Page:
Saturday, June 18, 2011

Is it a coincidence that gelatin rhymes with skeleton?

When I was little my parents used to take us to a Chinese buffet restaurant a couple of times a year. The food was great but our favourite part was dessert where they had little bowls of Jell-O that were cut up into cubes. Oh how fun it was to watch those little squares jiggle and roll off the spoon. Jell-O was such a fun food but as a child I had no idea what it was made from and why would I? Unfortunately, now that I do know, it is on my list of foods I do not eat.

Gelatin comes from collagen which is derived from the tendons, ligaments, bones, skin and connective tissues of animals, most often cows and pigs. These body parts are loaded into chopping machines and cut up into small pieces. They are washed, cleaned and then roasted for about half an hour. After this, they are soaked in vats of acid or alkali for five days before being boiled to extract the gelatinous liquid. Depending on the use of the gelatin, there are food colourings, sweeteners or flavourings added after this process.

As someone who chooses not to consume animals, it is sometimes difficult to determine what foods and products contain animal by-products. Gelatin is used in many foods and products, not just Jell-O. It can be found in marshmallows, yogurt, gummy candy, jelly beans, jam, cereal, pop-tarts, vitamins, make-up and nail polish remover, as well as hundreds of other products.

If you would like to eliminate gelatin from your diet, look for products that contain the ingredients carrageenan, agar-agar, arrowroot, guar gum or xanthan gum, as these are used as thickening agents instead of gelatin.

My personal favourite yogurt comes from Olympic - all of their products are delicious and they are easily found in most grocery stores. They can be a little bit more expensive than other yogurts, but the taste is far superior and the fact that you aren't eating animal skin makes it worth the extra few cents. A recent new discovery is Presidents Choice Greek Yogurt with Honey - it is lower in sugar, has no fat and is very high in protein. Unfortunately it is so good that I could eat the entire container in one sitting! And for those with kids that can't go camping without having S'mores, you can find gelatin free marshmallows at Dandies Air-Puffed Vegan Marshmallows, Original Vanilla, 10 oz. Bag

I don't think any of us would choose to eat tendons and ligaments from an animal so why is it any different because it has been boiled down to form gelatin? A little research on the internet and reading of labels at the grocery store will help you be more aware of what you are eating and feeding your family.

Thursday, June 2, 2011

Shark Finning

A few weeks ago I started watching a show on the National Geographic channel called Shark Men. It is a fascinating show featuring a group of men - both anglers and scientists - who actively hunt and catch sharks in order to study and learn from them. The technology used to capture these creatures is amazing and the precautions taken to prevent any harm or stress to come to them is incredible. I think most people are terrified of sharks but once you learn about them, realize how long they have been on earth, how smart they are and how endangered they have become, you begin to see them completely differently.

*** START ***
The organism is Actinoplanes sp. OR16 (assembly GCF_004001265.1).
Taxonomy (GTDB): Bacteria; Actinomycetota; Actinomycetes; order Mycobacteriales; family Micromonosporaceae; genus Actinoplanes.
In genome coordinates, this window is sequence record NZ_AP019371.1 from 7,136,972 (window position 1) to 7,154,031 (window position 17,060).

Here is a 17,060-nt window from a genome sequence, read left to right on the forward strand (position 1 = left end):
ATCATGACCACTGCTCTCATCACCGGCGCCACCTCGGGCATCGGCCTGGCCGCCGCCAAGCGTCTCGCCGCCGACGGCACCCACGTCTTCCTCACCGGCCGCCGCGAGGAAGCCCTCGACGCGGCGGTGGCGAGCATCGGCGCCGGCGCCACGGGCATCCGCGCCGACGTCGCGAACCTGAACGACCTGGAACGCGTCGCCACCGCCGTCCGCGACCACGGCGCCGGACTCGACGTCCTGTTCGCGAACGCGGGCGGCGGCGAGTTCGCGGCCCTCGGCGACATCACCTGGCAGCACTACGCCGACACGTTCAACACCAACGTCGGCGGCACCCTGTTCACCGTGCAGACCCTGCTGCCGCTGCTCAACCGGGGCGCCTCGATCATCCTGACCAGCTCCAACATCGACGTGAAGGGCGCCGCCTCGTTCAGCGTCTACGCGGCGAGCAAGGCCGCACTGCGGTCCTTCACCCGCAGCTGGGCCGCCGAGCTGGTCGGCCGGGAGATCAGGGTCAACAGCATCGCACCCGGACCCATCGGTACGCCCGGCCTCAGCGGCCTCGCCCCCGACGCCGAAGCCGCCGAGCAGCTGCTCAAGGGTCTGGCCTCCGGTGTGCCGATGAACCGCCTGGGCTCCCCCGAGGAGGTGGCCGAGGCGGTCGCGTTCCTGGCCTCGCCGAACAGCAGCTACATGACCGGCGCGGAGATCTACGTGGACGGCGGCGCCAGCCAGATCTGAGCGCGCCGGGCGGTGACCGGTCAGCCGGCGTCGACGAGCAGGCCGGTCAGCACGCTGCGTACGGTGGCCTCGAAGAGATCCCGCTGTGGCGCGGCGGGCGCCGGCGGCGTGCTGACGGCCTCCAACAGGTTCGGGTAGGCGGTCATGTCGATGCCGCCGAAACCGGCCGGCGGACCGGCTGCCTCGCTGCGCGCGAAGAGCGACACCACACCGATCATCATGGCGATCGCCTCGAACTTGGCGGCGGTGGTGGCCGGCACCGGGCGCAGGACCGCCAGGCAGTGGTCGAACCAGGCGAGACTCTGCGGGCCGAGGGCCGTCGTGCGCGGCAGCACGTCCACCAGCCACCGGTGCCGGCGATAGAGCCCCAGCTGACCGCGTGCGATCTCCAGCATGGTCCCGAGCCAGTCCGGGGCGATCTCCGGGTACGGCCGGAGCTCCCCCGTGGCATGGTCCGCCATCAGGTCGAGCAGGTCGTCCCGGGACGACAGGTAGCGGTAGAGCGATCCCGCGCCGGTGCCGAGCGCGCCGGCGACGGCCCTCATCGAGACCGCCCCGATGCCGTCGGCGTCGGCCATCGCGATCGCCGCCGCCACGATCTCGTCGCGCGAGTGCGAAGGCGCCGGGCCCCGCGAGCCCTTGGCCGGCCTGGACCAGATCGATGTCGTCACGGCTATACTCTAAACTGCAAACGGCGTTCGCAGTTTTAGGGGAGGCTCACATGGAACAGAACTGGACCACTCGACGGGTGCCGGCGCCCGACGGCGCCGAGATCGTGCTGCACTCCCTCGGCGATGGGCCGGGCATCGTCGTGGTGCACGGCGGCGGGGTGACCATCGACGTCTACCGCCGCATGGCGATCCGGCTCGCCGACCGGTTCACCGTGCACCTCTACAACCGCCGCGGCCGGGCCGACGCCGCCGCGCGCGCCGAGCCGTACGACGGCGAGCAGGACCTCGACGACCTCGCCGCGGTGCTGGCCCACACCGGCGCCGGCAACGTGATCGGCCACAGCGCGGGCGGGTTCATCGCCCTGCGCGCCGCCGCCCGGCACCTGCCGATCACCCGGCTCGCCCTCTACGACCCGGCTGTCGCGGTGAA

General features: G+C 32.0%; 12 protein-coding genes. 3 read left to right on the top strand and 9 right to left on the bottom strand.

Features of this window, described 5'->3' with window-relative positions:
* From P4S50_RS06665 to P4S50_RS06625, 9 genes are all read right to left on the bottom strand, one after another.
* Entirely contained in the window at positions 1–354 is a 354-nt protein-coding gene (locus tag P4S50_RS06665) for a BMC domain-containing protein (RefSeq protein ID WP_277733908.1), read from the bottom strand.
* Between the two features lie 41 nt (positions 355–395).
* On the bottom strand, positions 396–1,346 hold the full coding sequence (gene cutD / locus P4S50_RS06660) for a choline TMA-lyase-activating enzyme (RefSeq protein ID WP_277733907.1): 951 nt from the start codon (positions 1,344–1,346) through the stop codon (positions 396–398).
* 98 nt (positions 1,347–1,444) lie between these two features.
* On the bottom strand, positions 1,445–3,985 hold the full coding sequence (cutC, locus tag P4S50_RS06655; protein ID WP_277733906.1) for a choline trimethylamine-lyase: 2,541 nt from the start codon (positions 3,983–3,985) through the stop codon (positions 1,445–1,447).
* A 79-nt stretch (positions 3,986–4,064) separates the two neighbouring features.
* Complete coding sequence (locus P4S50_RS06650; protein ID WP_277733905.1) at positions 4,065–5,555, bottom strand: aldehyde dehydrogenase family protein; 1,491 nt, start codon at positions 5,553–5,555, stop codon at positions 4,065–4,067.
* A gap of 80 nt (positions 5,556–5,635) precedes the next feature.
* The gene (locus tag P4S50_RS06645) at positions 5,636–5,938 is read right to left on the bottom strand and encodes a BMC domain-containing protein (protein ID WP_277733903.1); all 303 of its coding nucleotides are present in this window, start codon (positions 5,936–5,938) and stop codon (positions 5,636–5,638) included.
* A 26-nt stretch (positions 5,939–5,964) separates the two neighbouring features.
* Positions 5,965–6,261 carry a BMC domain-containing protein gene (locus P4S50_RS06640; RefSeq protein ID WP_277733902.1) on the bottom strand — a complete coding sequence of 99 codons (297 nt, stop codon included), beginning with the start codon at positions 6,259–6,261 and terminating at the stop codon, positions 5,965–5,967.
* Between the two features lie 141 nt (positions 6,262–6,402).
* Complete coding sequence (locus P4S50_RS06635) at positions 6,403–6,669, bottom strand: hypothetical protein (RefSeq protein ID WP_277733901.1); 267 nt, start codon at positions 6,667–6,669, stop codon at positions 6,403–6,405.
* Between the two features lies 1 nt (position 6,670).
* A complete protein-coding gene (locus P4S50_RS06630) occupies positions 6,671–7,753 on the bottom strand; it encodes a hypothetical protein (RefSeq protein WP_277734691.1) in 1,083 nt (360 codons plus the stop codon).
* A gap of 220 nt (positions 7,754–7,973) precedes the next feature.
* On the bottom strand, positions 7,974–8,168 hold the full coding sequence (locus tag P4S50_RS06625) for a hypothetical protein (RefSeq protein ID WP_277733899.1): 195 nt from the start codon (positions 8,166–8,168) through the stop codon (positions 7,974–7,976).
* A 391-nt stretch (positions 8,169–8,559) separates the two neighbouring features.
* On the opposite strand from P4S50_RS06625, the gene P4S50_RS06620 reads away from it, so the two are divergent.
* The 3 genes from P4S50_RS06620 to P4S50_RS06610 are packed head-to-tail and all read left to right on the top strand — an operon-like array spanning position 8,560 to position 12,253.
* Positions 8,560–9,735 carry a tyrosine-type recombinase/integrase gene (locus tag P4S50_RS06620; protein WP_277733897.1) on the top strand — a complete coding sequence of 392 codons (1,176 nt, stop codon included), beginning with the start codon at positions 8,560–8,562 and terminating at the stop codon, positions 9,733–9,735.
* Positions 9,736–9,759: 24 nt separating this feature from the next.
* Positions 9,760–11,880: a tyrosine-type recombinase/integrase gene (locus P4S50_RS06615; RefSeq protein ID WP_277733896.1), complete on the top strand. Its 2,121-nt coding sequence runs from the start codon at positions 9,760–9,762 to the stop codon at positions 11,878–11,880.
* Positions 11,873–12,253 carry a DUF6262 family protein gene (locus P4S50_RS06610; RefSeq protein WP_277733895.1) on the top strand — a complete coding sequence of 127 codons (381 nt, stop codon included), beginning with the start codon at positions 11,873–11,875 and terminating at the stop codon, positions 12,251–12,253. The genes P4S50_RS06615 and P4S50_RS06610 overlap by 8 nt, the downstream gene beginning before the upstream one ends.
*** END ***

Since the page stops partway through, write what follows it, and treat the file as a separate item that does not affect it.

This got me to thinking about how many sharks are killed each year for sport or profit, particularly for the delicacy known as Shark Fin Soup, which is very popular in many Chinese restaurants. Shark fin soup is a sign of wealth and prosperity and with the middle class economy improving in China, it is becoming more popular than ever. The soup can cost up to $100 a bowl and can most often be found served at wedding celebrations so the hosts can impress their guests with their affluence.

Basically shark finning consists of the removal and retention of a shark fin. The shark is caught and hauled up on the boat. Most often it is still alive when the fin is removed and then it is thrown back in the water, where it is unable to swim so it just sinks to the bottom. It dies a slow painful death by either drowning, starvation or being eaten alive by other fish. Since the value of shark meat isn't that high, it isn't worth the time or expense it would take the fishermen to bring in the shark in its entirety.

It has been estimated that more than 100 million sharks are killed annually for their fins. These fins are used in soups or sold for medicinal purposes. The shark fin itself is tasteless but it provides a gelatinous bulk for the soup which is flavored with chicken, beef or fish stock. Because of the fin itself provides no flavor, it is easy to make imitation shark fin soup. This consists of mung bean vermicelli or gelatin which is cooked in chicken broth or, even healthier, made with Spaghetti Squash.

There have been no findings of shark fins providing any nutritional or medicinal value. It is true that sharks do not get cancer and if they could help us find a cure for cancer that would be amazing, but their fins or cartilage do not prevent cancer.

This cruel and unnecessary treatment of sharks needs to stop. You can help by visiting the Stop Shark Finning website. Here you can also find a link to which restaurants are still using shark fins so that you can avoid them. Feel free to call them and tell them the reason you aren't going to their restaurant is because of their use of shark fins. California is banning shark fin soup effective 2013 which is great because currently California has the largest demand for shark fins outside of Asia.

For those of you with kids, this National Geographic Readers: Sharks! book is great. Very educational for both adults and kids and will teach us not to be afraid of the creatures of the sea as they are usually more afraid of you than you of them!